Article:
The epic commodity bull run…
The energy crisis in Europe…
Scientists at the Eindhoven University of Technology in the Netherlands have just completed a year long study to discover that giving pavement blocks a special air purifying coating can reduce the level of air pollution by nearly a half.
In a study paper released in the Journal of Hazardous Materials, the researchers describe how they coated concrete blocks in titanium oxide, a substance known to be able to remove pollutants from the air and turn them into less harmful chemicals, for the length of an entire city block in Hengelo. They then tested the levels of air pollution over the course of a year, and compared them with an adjacent street.
At the end of the year the team was able to determine that the street using photocatalytic paving stones (as the concrete blocks are referred to) recorded an average of 19% less nitrogen oxide pollution, and as much as 45% less when conditions were perfect, ie. low humidity and high radiation.
Related article: China’s Oil Demand Set to Fall as Environment Finally comes before Economy
Castorweg Street in Hengelo, the Netherlands, where researchers from the Eindhoven University of Technology installed paving blocks coated in titanium oxide. (LA Times)
Nitrogen oxides (NOx) refer to several poisonous gasses that are emitted from car exhausts and power plant chimneys, and react with other compounds in the atmosphere to form smog.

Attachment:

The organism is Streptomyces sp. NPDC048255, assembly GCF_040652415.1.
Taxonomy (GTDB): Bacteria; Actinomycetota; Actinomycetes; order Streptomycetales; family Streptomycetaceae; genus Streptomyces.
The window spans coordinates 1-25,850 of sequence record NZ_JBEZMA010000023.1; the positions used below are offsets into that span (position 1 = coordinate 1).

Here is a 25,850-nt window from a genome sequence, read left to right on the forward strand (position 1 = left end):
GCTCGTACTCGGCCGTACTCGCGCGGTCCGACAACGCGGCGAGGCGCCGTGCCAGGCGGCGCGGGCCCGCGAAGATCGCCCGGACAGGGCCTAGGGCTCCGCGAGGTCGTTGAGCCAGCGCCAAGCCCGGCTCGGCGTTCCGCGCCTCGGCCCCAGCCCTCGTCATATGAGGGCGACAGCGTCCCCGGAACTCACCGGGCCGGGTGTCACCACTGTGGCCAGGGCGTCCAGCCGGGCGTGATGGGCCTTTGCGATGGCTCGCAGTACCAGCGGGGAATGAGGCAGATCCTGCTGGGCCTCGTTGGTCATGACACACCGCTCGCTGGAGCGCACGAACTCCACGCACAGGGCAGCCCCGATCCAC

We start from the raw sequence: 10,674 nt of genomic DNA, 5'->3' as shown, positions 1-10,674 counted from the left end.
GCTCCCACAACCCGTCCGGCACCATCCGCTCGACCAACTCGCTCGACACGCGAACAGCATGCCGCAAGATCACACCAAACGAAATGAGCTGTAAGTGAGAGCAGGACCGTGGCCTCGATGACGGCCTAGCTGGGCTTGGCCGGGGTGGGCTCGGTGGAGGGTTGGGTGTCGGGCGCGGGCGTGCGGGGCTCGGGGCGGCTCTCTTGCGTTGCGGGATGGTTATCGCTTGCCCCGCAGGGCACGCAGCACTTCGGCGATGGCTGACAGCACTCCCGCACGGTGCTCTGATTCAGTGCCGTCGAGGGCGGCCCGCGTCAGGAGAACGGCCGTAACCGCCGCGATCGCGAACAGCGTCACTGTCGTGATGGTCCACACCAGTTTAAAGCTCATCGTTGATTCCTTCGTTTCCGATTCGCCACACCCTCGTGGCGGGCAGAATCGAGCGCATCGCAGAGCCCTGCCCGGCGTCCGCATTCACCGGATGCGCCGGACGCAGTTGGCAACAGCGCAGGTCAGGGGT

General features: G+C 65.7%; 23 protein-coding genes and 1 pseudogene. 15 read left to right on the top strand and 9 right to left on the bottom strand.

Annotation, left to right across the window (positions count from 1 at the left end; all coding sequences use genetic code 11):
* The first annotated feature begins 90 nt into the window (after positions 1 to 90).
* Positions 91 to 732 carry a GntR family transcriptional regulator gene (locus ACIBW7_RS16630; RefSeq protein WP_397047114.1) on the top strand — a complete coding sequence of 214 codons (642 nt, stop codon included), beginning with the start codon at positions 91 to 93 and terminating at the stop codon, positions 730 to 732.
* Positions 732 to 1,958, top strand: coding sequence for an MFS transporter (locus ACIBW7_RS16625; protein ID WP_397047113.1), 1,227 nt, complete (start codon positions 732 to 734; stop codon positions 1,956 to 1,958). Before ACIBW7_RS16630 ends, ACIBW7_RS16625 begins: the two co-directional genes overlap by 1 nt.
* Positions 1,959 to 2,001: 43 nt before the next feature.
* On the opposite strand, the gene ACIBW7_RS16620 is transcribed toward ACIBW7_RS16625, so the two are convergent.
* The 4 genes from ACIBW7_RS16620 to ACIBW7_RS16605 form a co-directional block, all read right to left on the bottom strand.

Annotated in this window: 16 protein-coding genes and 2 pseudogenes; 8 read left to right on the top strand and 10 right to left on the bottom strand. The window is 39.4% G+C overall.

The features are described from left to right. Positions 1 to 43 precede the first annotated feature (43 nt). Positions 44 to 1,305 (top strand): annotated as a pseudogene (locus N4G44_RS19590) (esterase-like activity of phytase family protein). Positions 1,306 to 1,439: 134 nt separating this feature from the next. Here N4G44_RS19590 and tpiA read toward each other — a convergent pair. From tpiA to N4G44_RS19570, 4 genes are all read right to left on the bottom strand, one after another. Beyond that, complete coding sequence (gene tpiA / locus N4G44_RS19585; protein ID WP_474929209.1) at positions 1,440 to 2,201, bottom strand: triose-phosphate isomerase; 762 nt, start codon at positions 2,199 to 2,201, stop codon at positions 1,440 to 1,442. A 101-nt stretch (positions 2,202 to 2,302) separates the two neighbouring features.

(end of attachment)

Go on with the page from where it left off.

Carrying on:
Related article: China Introduces Death Penalty for Serious Cases of Pollution
The photocatalytic paving stones are more expensive than standard concrete blocks, but their ability to reduce the concentration of smog in the atmosphere could prove a huge boon in the battle to clean up the air in cities. Notoriously polluted cities across China, and India, and even places such as Mexico City could hugely benefit from installing such blocks along their streets. Even normal cities that are considered fairly smog free would benefit from using the blocks in areas that may suffer from high traffic usage, or near to power plants, where pollution levels are often slightly elevated.
David Brown, the Chief Executive Officer of the Institution of Chemical Engineers, explained that they have been aware of the ability for photocatalytic surfaces to reduce air pollution, but that “this latest research shows the potential of chemically engineered surfaces to further improve our quality of life, especially in major urban areas where traffic emissions are high.”
By. Charles Kennedy of Oilprice.com
Charles is a writer for Oilprice.com